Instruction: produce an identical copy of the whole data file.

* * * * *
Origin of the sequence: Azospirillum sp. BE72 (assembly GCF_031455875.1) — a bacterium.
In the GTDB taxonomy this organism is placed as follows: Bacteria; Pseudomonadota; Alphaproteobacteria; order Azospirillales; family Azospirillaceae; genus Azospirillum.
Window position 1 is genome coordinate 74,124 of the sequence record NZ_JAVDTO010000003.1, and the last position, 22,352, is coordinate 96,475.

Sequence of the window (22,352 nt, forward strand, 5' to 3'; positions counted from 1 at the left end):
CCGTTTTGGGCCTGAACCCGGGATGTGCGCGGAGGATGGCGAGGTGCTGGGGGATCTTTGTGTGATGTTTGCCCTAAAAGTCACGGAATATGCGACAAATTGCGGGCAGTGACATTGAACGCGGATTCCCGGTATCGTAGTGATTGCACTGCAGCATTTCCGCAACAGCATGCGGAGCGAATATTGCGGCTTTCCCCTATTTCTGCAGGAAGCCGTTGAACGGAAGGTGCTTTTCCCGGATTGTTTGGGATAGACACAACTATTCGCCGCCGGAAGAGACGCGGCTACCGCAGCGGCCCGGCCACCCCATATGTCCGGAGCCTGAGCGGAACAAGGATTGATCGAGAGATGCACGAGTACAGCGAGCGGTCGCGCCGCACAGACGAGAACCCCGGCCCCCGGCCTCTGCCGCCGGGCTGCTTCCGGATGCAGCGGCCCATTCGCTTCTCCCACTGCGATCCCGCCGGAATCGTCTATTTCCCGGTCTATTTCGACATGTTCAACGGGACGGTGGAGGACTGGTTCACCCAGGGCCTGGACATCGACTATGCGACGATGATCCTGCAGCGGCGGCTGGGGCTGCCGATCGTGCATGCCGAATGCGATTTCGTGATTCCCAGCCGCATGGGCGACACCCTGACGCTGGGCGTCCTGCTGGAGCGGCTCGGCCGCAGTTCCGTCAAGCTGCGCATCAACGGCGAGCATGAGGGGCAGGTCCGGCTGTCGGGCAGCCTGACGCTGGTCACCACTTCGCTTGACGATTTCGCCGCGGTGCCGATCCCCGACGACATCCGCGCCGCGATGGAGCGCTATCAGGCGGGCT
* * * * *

Origin of the sequence: Azospirillum sp. BE72 (assembly GCF_031455875.1) — a bacterium.
In the GTDB taxonomy this organism is placed as follows: Bacteria; Pseudomonadota; Alphaproteobacteria; order Azospirillales; family Azospirillaceae; genus Azospirillum.
Window position 1 is genome coordinate 74,124 of the sequence record NZ_JAVDTO010000003.1, and the last position, 22,352, is coordinate 96,475.

Sequence of the window (22,352 nt, forward strand, 5' to 3'; positions counted from 1 at the left end):
CCGTTTTGGGCCTGAACCCGGGATGTGCGCGGAGGATGGCGAGGTGCTGGGGGATCTTTGTGTGATGTTTGCCCTAAAAGTCACGGAATATGCGACAAATTGCGGGCAGTGACATTGAACGCGGATTCCCGGTATCGTAGTGATTGCACTGCAGCATTTCCGCAACAGCATGCGGAGCGAATATTGCGGCTTTCCCCTATTTCTGCAGGAAGCCGTTGAACGGAAGGTGCTTTTCCCGGATTGTTTGGGATAGACACAACTATTCGCCGCCGGAAGAGACGCGGCTACCGCAGCGGCCCGGCCACCCCATATGTCCGGAGCCTGAGCGGAACAAGGATTGATCGAGAGATGCACGAGTACAGCGAGCGGTCGCGCCGCACAGACGAGAACCCCGGCCCCCGGCCTCTGCCGCCGGGCTGCTTCCGGATGCAGCGGCCCATTCGCTTCTCCCACTGCGATCCCGCCGGAATCGTCTATTTCCCGGTCTATTTCGACATGTTCAACGGGACGGTGGAGGACTGGTTCACCCAGGGCCTGGACATCGACTATGCGACGATGATCCTGCAGCGGCGGCTGGGGCTGCCGATCGTGCATGCCGAATGCGATTTCGTGATTCCCAGCCGCATGGGCGACACCCTGACGCTGGGCGTCCTGCTGGAGCGGCTCGGCCGCAGTTCCGTCAAGCTGCGCATCAACGGCGAGCATGAGGGGCAGGTCCGGCTGTCGGGCAGCCTGACGCTGGTCACCACTTCGCTTGACGATTTCGCCGCGGTGCCGATCCCCGACGACATCCGCGCCGCGATGGAGCGCTATCAGGCGGGCT